Gastroenterology is a branch of medicine based on the diagnosis of diseases related to the digestive system. It examines the normal function and diseases of the esophagus, stomach, small intestine, colon and rectum, pancreas, gall bladder, bile ducts and liver. It can be said that diseases affecting the gastrointestinal system, in which organs from the mouth to the anus are located along the alimentary canal, are the focus of this specialty. Gastroenterology focuses on the physiology of the gastrointestinal organs, including the movement of food in the stomach and intestines, the digestion and absorption of food into the body, and the removal of waste from the system. It plays an important role in diagnosing common and important diseases such as colon polyps and cancer, hepatitis, reflux, ulcer, colitis, gallbladder, nutritional problems, and bowel syndrome. In essence, all normal activities and disorders of the digestive organs are a part of Gastroenterology. Physicians working in this field are called Gastroenterologists.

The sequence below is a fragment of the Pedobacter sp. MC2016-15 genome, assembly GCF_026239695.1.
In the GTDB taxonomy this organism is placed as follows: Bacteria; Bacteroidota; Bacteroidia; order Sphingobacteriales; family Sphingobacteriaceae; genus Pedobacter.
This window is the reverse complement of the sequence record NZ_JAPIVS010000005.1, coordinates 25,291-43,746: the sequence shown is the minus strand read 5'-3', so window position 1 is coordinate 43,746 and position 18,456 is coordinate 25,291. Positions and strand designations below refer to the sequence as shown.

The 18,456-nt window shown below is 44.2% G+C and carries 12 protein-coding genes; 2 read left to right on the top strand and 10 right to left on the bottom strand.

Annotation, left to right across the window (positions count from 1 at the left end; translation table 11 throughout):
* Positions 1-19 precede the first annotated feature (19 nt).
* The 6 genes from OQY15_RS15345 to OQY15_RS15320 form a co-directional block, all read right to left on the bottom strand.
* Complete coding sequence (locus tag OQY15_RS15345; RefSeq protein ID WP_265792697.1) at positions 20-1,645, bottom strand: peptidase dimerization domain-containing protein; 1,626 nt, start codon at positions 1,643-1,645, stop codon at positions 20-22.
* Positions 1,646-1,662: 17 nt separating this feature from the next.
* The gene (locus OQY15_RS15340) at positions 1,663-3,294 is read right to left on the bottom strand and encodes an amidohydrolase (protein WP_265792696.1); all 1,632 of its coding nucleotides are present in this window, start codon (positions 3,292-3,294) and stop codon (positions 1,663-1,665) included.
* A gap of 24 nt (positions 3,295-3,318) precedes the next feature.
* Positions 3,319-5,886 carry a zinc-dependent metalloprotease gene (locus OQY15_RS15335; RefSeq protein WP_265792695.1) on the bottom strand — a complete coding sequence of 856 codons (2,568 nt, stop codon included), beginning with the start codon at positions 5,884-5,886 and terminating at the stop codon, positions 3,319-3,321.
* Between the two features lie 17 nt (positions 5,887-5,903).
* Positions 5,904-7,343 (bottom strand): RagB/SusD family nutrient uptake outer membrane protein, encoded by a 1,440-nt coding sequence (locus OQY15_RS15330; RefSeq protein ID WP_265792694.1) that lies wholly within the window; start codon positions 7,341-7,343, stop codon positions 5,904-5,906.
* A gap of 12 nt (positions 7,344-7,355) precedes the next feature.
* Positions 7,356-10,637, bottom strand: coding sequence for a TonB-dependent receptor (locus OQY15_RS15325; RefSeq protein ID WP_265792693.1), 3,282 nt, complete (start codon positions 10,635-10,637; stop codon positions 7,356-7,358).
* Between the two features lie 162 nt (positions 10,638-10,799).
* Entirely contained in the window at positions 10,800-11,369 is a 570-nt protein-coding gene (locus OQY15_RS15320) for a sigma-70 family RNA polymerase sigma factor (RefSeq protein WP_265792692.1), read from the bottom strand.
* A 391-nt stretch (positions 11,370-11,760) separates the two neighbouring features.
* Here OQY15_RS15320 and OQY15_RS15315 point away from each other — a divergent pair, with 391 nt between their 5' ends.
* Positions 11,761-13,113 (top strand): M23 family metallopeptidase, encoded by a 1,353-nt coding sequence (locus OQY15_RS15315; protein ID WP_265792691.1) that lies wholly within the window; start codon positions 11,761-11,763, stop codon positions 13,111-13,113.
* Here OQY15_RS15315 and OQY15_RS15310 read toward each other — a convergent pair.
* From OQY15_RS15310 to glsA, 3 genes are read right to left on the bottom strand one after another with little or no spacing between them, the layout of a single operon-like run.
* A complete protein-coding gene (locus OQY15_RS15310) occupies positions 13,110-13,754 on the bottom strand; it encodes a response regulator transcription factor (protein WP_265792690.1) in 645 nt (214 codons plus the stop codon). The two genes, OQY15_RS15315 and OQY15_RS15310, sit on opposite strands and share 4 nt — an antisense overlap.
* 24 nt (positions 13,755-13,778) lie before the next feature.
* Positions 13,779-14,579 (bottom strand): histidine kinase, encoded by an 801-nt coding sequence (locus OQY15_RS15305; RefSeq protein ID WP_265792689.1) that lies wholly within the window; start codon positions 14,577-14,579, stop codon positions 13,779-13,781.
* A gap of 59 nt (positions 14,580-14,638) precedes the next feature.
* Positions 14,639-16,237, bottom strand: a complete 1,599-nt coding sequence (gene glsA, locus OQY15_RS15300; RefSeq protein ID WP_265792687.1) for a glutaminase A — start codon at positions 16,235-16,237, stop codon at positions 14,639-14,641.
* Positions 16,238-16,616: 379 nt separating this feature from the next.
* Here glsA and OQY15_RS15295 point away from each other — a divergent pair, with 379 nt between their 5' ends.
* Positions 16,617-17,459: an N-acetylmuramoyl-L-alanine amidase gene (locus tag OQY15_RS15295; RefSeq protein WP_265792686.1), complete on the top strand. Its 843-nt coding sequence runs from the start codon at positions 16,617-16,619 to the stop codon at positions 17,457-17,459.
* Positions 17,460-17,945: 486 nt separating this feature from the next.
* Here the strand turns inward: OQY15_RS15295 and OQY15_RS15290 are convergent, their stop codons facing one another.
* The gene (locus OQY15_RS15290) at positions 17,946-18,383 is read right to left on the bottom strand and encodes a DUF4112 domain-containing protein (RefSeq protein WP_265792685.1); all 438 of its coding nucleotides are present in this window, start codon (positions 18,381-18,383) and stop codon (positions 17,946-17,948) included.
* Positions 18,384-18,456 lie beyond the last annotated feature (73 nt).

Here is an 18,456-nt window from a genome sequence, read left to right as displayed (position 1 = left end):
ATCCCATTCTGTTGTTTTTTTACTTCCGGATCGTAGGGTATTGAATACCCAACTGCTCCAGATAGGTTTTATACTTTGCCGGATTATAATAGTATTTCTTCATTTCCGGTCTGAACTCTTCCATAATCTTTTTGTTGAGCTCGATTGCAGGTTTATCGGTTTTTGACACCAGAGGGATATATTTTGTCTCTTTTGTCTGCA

Hepatology is a branch of medicine that examines the functioning of the liver, gallbladder and pancreas organs, which are the largest organs of the body, and the diseases that affect them. It occurs in the diagnosis and management of diseases. It performs studies including, but not limited to, acute and chronic hepatitis, viral hepatitis, cirrhosis, genetic and metabolic liver diseases and their complications, liver cancer, liver transplantation, drug metabolism and immunology. The term hepatology is derived from the Greek words “hepatikos” and “logia”, meaning liver and study, respectively.